Do you still see a preference for OPC in certain segments of the cement market such as institutional or in certain geographies? How do you deal with these national preferences?
While there is an improvement in the acceptance of blended cements, there are certain segments like RMCs, select infrastructure projects, where the preference continues to be for OPC due to the cost economics and the flexibility available to the contractor. We continue to work with our customers, doing trials with our blended products - PSC, CHD and PCC to get customers to move to blended cements which are more environment friendly and more durable in the long run. We also push GGBS in the RMCs to get slag presence in this segment, from where we can later evaluate the opportunity to supply a slag cement product specific to the RMCs if the cost economics work out in favor of it.
What is your company's overall product mix - OPC, PPC and PSC? To what extent is this mix is influenced by market preferences and to what extent by availability of fly ash and/or slag?
JSW Cement is India's leading domestic producer of green cement. The overall product mix is primarily based on Portland Slag Cement (PSC) and its variants. We also have a couple of variants of high grade blended cements - Concreel HD (CHD) and a composite cement - Comp Cem, (PCC) both of which have high one day strengths and faster setting, comparable to other competitive OPC cements available in the market. The mix is largely influenced by the market preferences and we continue to educate our customers to move towards a greener variant of blended cement which is our PSC, CHD and PCC.
Having said this, there are also some key projects where we supply OPC, which is more in projects where we want to have a presence and where we feel there is a long term opportunity with such customers.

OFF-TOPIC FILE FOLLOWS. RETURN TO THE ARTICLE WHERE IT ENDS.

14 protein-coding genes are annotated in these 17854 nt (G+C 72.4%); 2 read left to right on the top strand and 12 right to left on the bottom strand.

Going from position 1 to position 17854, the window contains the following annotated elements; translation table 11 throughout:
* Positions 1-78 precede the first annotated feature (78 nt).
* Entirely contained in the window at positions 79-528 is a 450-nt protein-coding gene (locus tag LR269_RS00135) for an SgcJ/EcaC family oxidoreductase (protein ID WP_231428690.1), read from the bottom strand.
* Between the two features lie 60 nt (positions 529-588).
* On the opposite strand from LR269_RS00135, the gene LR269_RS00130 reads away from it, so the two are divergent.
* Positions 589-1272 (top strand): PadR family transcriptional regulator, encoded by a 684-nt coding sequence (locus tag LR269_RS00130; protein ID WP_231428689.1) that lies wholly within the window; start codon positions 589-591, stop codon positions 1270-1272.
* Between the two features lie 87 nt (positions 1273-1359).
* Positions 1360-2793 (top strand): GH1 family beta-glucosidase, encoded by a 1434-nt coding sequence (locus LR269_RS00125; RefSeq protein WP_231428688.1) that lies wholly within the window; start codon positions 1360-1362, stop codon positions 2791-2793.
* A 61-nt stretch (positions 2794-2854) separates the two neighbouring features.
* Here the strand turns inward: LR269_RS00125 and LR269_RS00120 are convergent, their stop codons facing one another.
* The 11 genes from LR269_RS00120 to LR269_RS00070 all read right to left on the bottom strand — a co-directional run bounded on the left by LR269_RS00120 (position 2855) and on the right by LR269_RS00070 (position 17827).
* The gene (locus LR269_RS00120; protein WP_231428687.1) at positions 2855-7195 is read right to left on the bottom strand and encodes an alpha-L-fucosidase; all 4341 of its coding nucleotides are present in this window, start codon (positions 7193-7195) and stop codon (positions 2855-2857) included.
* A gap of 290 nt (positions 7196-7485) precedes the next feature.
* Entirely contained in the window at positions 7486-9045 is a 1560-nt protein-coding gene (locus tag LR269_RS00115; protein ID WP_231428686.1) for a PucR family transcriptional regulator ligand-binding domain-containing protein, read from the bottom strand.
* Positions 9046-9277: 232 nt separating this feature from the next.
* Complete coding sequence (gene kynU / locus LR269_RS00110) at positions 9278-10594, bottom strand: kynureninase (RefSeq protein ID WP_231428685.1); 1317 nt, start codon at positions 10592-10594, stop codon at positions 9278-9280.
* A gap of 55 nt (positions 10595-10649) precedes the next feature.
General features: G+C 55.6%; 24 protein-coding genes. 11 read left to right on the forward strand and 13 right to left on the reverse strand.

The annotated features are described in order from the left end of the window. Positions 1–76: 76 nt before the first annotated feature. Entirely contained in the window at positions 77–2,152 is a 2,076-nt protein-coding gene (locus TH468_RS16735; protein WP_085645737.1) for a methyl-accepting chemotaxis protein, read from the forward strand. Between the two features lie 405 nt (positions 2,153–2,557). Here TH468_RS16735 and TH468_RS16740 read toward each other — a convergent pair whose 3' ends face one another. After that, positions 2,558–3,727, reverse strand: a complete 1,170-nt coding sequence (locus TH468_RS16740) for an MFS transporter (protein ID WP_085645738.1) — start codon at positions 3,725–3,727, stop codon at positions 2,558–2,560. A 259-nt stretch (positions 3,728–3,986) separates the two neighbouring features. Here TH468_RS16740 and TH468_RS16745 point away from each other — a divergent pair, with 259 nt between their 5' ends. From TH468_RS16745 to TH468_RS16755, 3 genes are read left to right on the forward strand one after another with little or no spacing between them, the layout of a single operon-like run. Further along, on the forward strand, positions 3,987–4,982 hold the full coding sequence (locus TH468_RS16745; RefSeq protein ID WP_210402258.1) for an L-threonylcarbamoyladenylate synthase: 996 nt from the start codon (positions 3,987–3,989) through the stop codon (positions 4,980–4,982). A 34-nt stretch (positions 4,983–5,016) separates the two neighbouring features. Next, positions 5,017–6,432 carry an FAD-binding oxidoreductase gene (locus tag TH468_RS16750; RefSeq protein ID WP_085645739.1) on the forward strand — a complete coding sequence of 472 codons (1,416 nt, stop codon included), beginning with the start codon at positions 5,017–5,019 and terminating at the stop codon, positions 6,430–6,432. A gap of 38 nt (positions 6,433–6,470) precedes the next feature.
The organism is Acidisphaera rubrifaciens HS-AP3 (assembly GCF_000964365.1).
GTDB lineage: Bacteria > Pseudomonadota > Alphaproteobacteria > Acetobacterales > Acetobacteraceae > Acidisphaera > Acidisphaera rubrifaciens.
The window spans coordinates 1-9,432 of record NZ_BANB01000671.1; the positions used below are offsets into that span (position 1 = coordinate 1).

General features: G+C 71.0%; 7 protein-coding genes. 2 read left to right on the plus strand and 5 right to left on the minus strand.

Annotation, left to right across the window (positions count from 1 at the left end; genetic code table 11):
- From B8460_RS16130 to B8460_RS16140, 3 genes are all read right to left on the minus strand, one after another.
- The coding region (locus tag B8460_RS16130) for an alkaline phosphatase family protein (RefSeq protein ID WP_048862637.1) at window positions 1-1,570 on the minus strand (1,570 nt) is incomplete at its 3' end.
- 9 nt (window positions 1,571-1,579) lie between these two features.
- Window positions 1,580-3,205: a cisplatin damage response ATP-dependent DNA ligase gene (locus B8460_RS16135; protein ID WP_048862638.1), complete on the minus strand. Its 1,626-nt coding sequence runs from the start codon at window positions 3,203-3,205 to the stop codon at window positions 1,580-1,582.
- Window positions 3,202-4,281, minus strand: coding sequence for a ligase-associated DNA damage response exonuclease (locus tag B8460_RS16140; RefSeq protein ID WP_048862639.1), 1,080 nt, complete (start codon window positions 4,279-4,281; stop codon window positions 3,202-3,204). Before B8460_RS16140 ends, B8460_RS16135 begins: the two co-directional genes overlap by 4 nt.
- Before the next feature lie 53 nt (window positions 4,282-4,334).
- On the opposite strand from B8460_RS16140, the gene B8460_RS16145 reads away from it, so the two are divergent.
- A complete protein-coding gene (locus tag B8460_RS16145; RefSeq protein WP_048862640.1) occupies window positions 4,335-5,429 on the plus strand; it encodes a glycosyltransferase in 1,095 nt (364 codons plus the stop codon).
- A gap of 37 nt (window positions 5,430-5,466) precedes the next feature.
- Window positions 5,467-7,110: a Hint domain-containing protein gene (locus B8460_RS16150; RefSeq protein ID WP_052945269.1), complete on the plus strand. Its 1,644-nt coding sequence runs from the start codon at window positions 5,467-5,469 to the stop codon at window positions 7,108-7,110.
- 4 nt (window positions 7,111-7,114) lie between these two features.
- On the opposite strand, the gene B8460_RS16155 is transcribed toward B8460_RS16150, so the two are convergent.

How do you view the historical growth rates of PSC & PPC in your markets? How do you project this growth in the coming five years?
The blended market space has been expanding over the last few years with many companies trying to conserve the lifetimes of their mines and also to get into a more environmentally friendly product space. JSW Cement, the largest manufacturer of Portland Slag Cement (PSC), has chalked out an ambitious expansion plan to enhance its production capacity in the coming years. JSW currently produces green cement variants - PSC, CHD & PCC at our manufacturing facilities - Vijayanagar (Karnataka), Nandyal (Andhra Pradesh), Dolvi (Maharashtra) & Salboni (West Bengal) units to service the demand in the South, West and Eastern regions.
In the last year, our PSC has grown by more than 30 per cent, and the premium variants much higher on a year-on-year basis. We are on the process of commissioning a new greenfield 1.2 million tonnes per annum new state-of-the-art plant in Jajpur, Odisha. We expect to optimise our production there by December 2019.
We are planning to double our cement production capacity in the next few years to meet the growing demand for "Green" Cement in the eastern region by a combination of brownfield expansions at our new facility at Salboni, West Bengal and Shiva Cement, Odisha. These projects are expected to be commissioned in various phases until 2023. We are also debottlenecking our plants in South and evaluating opportunities for a GU in Tamil Nadu.
What are the applications or regions where you would recommend use of PPC/PSC to your customers and why?
PPC and PSC both are environment-friendly cements as they use industrial bye-products as an input. PPC classically uses fly ash and PSC uses slag generated in the blast furnace of steel plants.